HOMILY FOR SIXTEENTH SUNDAY OF ORDINARY TIME (B)

Fr Billy Swan



Dear friends. Recently, I took a course in learning how to administer CPR and how to use a defibrillator machine. In the light of what happened to Christian Ericksen at the Euros, it seemed an important thing to do. Apart from learning how to save the life of someone else, I found what I learned to be life giving for me. I went home with a great sense of fulfilment having learned something new and grateful to those who taught us.

We are never done learning. Every day is an opportunity to learn something new that we didn’t know before. Education opens up the mind and keeps us young. Nelson Mandela once said that ‘education is the most powerful weapon we can use to change the world’. But for people to learn, others are needed to teach which highlights the importance of teachers and leaders in Church and society. It also reminds us that one of the greatest acts of charity and service towards others is to teach them wisdom and skills that they will have for life.

Today’s Gospel contains a fascinating detail. Jesus is in the boat and sees a large crowd before him on the shore. Mark tells us that he felt sorry for them for they were like sheep without a shepherd. This means that the people Jesus saw were disunited and drifting without purpose with no one to lead them. How did Jesus respond? ‘He set himself to teach them at some length’. Jesus took responsibility and the time to teach them the Gospel of life, of wisdom and teach them about the amazing offer of friendship with his Father through him. What effect did his teaching have on the people? Elsewhere we are told that ‘his teaching made a deep impression on them’. On the road to Emmaus, the disciples said: ‘Did not our hearts burn within us as he talked to us on the road and explained the Scriptures to us?’

It saddens me that for so many people, this life-giving experience of Christ’s teaching has not translated into their experience of Catholic education in schools and parishes. But I believe that when the full spiritual power and vision of the Gospel is shared with conviction and compassion, lives can change. The teachings of the Catholic Church are often caricatured as being oppressive but the sad reality is that most Catholics don’t know the full story behind where those teachings come from and why they are taught. Often the teachings of the Church are perceived as rules to be obeyed rather than a vision of life to be followed.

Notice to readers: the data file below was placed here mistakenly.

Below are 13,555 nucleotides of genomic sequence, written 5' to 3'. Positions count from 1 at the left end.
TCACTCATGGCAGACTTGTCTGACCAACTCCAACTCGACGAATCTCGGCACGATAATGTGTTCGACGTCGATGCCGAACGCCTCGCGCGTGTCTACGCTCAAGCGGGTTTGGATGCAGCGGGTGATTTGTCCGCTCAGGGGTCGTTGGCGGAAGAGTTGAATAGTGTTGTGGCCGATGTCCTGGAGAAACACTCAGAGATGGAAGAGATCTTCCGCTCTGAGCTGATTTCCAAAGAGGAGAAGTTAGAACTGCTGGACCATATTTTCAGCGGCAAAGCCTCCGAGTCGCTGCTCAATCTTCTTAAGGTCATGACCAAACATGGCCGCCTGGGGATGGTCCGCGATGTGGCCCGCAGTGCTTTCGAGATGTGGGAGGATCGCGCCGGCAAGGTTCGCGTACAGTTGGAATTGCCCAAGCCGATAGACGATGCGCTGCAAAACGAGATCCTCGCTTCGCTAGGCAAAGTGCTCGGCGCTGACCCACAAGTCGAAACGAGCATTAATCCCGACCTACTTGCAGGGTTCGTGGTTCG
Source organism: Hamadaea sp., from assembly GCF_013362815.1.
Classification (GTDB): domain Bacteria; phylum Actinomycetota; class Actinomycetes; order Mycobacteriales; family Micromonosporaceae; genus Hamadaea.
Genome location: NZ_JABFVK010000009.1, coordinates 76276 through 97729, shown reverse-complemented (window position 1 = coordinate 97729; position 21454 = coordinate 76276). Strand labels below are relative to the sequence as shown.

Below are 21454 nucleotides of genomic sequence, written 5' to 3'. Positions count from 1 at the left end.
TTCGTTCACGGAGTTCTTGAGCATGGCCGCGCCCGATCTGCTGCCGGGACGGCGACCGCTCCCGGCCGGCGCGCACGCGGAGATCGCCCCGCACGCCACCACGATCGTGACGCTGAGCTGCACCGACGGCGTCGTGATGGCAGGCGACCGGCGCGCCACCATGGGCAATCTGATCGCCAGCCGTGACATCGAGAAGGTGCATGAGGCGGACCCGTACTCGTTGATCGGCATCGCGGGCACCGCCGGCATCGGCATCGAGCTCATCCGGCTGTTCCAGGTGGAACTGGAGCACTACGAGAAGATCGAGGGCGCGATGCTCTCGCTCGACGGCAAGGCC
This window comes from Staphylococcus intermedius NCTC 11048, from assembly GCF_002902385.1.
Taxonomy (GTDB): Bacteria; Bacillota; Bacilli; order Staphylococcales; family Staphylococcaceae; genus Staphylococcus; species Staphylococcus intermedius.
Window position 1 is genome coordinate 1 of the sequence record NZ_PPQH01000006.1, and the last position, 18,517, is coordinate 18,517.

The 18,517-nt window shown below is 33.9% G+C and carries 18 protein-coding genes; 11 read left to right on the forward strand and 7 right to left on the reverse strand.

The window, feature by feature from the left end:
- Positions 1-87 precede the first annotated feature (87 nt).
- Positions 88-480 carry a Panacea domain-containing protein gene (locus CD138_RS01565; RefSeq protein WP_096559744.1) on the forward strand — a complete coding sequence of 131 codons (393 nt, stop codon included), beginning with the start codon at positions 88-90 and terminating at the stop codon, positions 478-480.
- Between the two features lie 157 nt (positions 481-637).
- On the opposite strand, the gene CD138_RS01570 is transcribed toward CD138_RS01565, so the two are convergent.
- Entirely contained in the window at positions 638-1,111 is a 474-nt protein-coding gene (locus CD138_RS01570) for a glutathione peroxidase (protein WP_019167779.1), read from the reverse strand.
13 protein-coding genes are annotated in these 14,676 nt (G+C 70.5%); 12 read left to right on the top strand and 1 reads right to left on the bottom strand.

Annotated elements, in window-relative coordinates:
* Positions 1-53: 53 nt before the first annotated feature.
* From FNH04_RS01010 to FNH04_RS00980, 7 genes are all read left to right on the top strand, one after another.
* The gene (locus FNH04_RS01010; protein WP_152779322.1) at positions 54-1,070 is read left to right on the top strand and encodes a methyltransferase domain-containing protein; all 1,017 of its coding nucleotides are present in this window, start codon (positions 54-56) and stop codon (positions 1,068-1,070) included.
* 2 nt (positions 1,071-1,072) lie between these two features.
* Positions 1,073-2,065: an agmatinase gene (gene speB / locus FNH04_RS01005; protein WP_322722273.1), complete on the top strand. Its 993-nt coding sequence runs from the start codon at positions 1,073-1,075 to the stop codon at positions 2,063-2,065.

But when you dive a little deeper, you discover that the faith is more than about what to do or not to do. It is about a vision of life that gives meaning and hope. It is about a God who loves us, knows us and has a plan for us; it is about a wisdom that helps us how to discern and decide; it is about unity and family in homes and in the Church; it is a blueprint for a deep peace in the soul that nothing can replace; it is about knowing ourselves, knowing God and knowing we have a future to look forward to.

Friends, these are but some of the ways that Jesus changed the lives of those he taught. The same vision with the same power is much needed today for sadly, many have no vision of what life is about with no direction or meaning. In the words of the book of Proverbs: ‘Where there is no vision, the people perish’ (29:18). This is what happens when we lose faith. We lose our vision and become like sheep without a shepherd.

Today we pray for all Christians charged with the responsibility of teaching the faith to others. We think especially of parents, teachers and priests. Nano Nagle once said that ‘to teach is to touch a life forever’. She was a person who acted like Jesus did that day by the lake. She took on herself to teach others at some length. May we do the same in a way that inspires courage, hope and enthusiasm with hearts burning and with the spirits soaring!